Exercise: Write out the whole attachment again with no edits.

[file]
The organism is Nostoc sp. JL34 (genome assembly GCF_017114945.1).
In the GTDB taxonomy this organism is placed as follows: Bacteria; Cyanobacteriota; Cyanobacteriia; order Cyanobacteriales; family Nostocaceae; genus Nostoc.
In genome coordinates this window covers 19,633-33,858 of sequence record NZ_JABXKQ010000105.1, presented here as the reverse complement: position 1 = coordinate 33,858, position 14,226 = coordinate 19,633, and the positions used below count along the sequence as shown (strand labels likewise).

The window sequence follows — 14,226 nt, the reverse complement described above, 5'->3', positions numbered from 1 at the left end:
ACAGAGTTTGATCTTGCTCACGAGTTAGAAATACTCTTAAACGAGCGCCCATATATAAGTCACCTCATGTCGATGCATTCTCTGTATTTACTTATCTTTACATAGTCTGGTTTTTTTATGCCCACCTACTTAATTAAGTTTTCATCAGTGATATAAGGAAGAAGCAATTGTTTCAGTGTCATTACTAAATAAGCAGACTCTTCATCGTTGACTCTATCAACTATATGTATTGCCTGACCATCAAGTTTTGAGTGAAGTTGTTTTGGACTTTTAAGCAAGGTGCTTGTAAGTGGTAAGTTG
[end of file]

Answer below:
The organism is Nostoc sp. JL34 (genome assembly GCF_017114945.1).
In the GTDB taxonomy this organism is placed as follows: Bacteria; Cyanobacteriota; Cyanobacteriia; order Cyanobacteriales; family Nostocaceae; genus Nostoc.
In genome coordinates this window covers 19,633-33,858 of sequence record NZ_JABXKQ010000105.1, presented here as the reverse complement: position 1 = coordinate 33,858, position 14,226 = coordinate 19,633, and the positions used below count along the sequence as shown (strand labels likewise).

The window sequence follows — 14,226 nt, the reverse complement described above, 5'->3', positions numbered from 1 at the left end:
ACAGAGTTTGATCTTGCTCACGAGTTAGAAATACTCTTAAACGAGCGCCCATATATAAGTCACCTCATGTCGATGCATTCTCTGTATTTACTTATCTTTACATAGTCTGGTTTTTTTATGCCCACCTACTTAATTAAGTTTTCATCAGTGATATAAGGAAGAAGCAATTGTTTCAGTGTCATTACTAAATAAGCAGACTCTTCATCGTTGACTCTATCAACTATATGTATTGCCTGACCATCAAGTTTTGAGTGAAGTTGTTTTGGACTTTTAAGCAAGGTGCTTGTAAGTGGTAAGTTG